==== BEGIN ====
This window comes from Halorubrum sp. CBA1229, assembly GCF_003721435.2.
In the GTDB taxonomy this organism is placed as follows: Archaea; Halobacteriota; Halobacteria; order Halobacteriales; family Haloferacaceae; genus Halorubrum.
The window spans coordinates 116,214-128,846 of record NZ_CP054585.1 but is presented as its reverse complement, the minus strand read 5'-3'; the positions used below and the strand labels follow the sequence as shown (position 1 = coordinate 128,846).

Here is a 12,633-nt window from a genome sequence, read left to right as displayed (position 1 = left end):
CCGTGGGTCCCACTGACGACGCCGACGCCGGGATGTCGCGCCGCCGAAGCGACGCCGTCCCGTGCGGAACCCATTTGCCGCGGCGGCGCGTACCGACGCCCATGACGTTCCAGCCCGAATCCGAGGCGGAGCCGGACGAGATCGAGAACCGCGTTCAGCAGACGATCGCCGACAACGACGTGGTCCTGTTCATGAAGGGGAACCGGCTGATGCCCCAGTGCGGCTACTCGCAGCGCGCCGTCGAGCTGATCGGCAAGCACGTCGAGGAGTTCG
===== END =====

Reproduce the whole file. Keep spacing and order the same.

This window comes from Halorubrum sp. CBA1229, assembly GCF_003721435.2.
In the GTDB taxonomy this organism is placed as follows: Archaea; Halobacteriota; Halobacteria; order Halobacteriales; family Haloferacaceae; genus Halorubrum.
The window spans coordinates 116,214-128,846 of record NZ_CP054585.1 but is presented as its reverse complement, the minus strand read 5'-3'; the positions used below and the strand labels follow the sequence as shown (position 1 = coordinate 128,846).

Here is a 12,633-nt window from a genome sequence, read left to right as displayed (position 1 = left end):
CCGTGGGTCCCACTGACGACGCCGACGCCGGGATGTCGCGCCGCCGAAGCGACGCCGTCCCGTGCGGAACCCATTTGCCGCGGCGGCGCGTACCGACGCCCATGACGTTCCAGCCCGAATCCGAGGCGGAGCCGGACGAGATCGAGAACCGCGTTCAGCAGACGATCGCCGACAACGACGTGGTCCTGTTCATGAAGGGGAACCGGCTGATGCCCCAGTGCGGCTACTCGCAGCGCGCCGTCGAGCTGATCGGCAAGCACGTCGAGGAGTTCG